Businesses get upswing in traffic during graduation season

Kevin Wilson

Whenever “Pomp and Circumstance” is playing, there’s no doubt a proud parent or grandparent. Or a student relieved that everything’s over with. Or a speaker talking innocuously about the “next step.”

Somewhere off in the distance, there’s also a cash register working, and a business working overtime. While graduation season isn’t the busiest time for most businesses, there’s a significant upswing in business.

Over at Katie’s Flowerland, the four biggest flower-related events take place in the first half of the year. Valentine’s Day and Mother’s Day are the top holidays, owner Rose Riley said. After that, it’s prom season, and graduation is the fourth-busiest time of the year, with anywhere from 100 to 250 graduation-only customers.

Eastern New Mexico University and Clovis Community College held their commencement ceremonies last weekend, and area high school graduations are under way, with Clovis High School’s set for a Saturday service where Wildcat purple will accent many floral arrangements.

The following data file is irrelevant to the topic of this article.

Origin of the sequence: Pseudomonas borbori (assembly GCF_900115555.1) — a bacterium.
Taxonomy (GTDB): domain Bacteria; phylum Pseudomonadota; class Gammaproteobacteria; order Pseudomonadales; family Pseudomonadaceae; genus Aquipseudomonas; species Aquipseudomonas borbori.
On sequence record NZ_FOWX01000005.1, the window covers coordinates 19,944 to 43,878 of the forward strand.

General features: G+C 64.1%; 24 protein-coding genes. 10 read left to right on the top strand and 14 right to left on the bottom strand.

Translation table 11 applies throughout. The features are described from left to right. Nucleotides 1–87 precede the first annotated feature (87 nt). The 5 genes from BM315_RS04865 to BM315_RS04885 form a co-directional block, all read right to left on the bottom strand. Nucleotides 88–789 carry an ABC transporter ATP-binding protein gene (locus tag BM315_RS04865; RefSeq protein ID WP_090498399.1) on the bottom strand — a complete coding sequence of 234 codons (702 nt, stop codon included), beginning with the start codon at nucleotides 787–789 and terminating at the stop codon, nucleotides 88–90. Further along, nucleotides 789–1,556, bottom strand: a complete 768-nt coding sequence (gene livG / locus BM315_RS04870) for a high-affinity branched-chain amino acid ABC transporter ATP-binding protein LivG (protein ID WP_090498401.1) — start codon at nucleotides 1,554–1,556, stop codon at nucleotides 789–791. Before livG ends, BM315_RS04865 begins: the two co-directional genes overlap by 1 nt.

Being ready requires basic communication, and extra planning and planting.

“Every class has a class flower,” Riley said. “So that’s what I stock up, whatever they request. For parents coming in, I carry over that theme a little bit. If it’s Eastern, they’ll want green ribbon (as an accent).”

When it’s for parents, friends or family members who aren’t concerned with the class flower, they’ll usually go with a mix of flowers that are heavy on roses and tulips.

Spring is also the busiest time over at Holland’s Office Equipment’s print shop. That is primarily so, print shop manager Kerry Cross said, because schools are finalizing their budgets and the shop handles a good share of that business.

But, he said, anywhere from 90 to 120 people come into Holland’s because they need announcements for the upcoming day.

“We do mostly graduation announcement cards,” Cross said. “Every year, they seem to go away from the ones the school does. They can use their own pictures, their own wording, that kind of thing. I’m working on four of them right now.”

Social networking is somewhat killing the concept of the high school reunion, with groups for old classmates and constant updates on any important life event. But, Cross said, printed announcements haven’t lost too much popularity.

“I think the stuff that we print is for family members,” Cross said. “The kids will tweet and text … but the actual invitations are for grandmothers and grandfathers. They want something they can touch.”